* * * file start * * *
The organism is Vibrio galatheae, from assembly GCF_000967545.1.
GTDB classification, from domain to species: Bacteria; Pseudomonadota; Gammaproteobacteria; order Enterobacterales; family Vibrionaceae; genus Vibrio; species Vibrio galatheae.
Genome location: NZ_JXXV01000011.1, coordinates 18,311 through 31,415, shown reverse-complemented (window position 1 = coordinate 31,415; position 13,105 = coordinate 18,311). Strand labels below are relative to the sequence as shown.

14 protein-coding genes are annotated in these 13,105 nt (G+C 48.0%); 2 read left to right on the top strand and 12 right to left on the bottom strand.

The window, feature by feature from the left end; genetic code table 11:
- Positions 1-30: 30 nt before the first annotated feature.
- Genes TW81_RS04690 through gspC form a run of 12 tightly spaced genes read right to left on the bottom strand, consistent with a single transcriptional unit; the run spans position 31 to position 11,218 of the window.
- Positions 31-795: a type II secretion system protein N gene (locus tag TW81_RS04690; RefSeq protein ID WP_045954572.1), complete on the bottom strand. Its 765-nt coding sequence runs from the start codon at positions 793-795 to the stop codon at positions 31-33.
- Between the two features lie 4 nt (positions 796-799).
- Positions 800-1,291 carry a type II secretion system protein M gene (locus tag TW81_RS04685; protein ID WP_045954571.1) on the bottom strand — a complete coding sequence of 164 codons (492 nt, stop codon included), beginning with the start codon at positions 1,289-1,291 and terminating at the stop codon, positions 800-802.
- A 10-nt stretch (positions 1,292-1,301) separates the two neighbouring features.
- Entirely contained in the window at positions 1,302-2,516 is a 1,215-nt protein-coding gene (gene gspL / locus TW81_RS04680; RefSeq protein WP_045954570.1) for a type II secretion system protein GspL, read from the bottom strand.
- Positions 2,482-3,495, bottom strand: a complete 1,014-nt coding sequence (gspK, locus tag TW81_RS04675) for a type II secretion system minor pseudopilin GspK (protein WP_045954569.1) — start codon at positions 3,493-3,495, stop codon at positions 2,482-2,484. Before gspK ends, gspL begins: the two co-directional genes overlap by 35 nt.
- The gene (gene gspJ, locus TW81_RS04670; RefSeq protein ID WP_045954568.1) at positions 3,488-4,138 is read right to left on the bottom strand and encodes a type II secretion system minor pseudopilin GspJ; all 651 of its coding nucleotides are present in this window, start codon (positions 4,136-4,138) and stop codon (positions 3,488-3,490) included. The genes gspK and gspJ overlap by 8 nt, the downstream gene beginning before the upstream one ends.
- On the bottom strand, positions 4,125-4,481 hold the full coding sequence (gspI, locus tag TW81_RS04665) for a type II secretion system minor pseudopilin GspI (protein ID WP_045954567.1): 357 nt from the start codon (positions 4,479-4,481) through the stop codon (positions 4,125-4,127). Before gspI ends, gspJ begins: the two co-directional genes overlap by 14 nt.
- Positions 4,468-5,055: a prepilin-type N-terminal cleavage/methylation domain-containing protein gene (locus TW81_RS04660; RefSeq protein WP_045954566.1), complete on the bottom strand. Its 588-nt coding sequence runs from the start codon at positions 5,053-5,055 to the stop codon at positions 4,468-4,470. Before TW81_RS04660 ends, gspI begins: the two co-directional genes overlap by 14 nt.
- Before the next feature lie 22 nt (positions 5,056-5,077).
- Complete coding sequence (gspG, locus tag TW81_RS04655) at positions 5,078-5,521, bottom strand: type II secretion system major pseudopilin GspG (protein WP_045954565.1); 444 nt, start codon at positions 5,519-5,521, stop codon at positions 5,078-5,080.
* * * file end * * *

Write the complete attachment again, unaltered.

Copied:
The organism is Vibrio galatheae, from assembly GCF_000967545.1.
GTDB classification, from domain to species: Bacteria; Pseudomonadota; Gammaproteobacteria; order Enterobacterales; family Vibrionaceae; genus Vibrio; species Vibrio galatheae.
Genome location: NZ_JXXV01000011.1, coordinates 18,311 through 31,415, shown reverse-complemented (window position 1 = coordinate 31,415; position 13,105 = coordinate 18,311). Strand labels below are relative to the sequence as shown.

14 protein-coding genes are annotated in these 13,105 nt (G+C 48.0%); 2 read left to right on the top strand and 12 right to left on the bottom strand.

The window, feature by feature from the left end; genetic code table 11:
- Positions 1-30: 30 nt before the first annotated feature.
- Genes TW81_RS04690 through gspC form a run of 12 tightly spaced genes read right to left on the bottom strand, consistent with a single transcriptional unit; the run spans position 31 to position 11,218 of the window.
- Positions 31-795: a type II secretion system protein N gene (locus tag TW81_RS04690; RefSeq protein ID WP_045954572.1), complete on the bottom strand. Its 765-nt coding sequence runs from the start codon at positions 793-795 to the stop codon at positions 31-33.
- Between the two features lie 4 nt (positions 796-799).
- Positions 800-1,291 carry a type II secretion system protein M gene (locus tag TW81_RS04685; protein ID WP_045954571.1) on the bottom strand — a complete coding sequence of 164 codons (492 nt, stop codon included), beginning with the start codon at positions 1,289-1,291 and terminating at the stop codon, positions 800-802.
- A 10-nt stretch (positions 1,292-1,301) separates the two neighbouring features.
- Entirely contained in the window at positions 1,302-2,516 is a 1,215-nt protein-coding gene (gene gspL / locus TW81_RS04680; RefSeq protein WP_045954570.1) for a type II secretion system protein GspL, read from the bottom strand.
- Positions 2,482-3,495, bottom strand: a complete 1,014-nt coding sequence (gspK, locus tag TW81_RS04675) for a type II secretion system minor pseudopilin GspK (protein WP_045954569.1) — start codon at positions 3,493-3,495, stop codon at positions 2,482-2,484. Before gspK ends, gspL begins: the two co-directional genes overlap by 35 nt.
- The gene (gene gspJ, locus TW81_RS04670; RefSeq protein ID WP_045954568.1) at positions 3,488-4,138 is read right to left on the bottom strand and encodes a type II secretion system minor pseudopilin GspJ; all 651 of its coding nucleotides are present in this window, start codon (positions 4,136-4,138) and stop codon (positions 3,488-3,490) included. The genes gspK and gspJ overlap by 8 nt, the downstream gene beginning before the upstream one ends.
- On the bottom strand, positions 4,125-4,481 hold the full coding sequence (gspI, locus tag TW81_RS04665) for a type II secretion system minor pseudopilin GspI (protein ID WP_045954567.1): 357 nt from the start codon (positions 4,479-4,481) through the stop codon (positions 4,125-4,127). Before gspI ends, gspJ begins: the two co-directional genes overlap by 14 nt.
- Positions 4,468-5,055: a prepilin-type N-terminal cleavage/methylation domain-containing protein gene (locus TW81_RS04660; RefSeq protein WP_045954566.1), complete on the bottom strand. Its 588-nt coding sequence runs from the start codon at positions 5,053-5,055 to the stop codon at positions 4,468-4,470. Before TW81_RS04660 ends, gspI begins: the two co-directional genes overlap by 14 nt.
- Before the next feature lie 22 nt (positions 5,056-5,077).
- Complete coding sequence (gspG, locus tag TW81_RS04655) at positions 5,078-5,521, bottom strand: type II secretion system major pseudopilin GspG (protein WP_045954565.1); 444 nt, start codon at positions 5,519-5,521, stop codon at positions 5,078-5,080.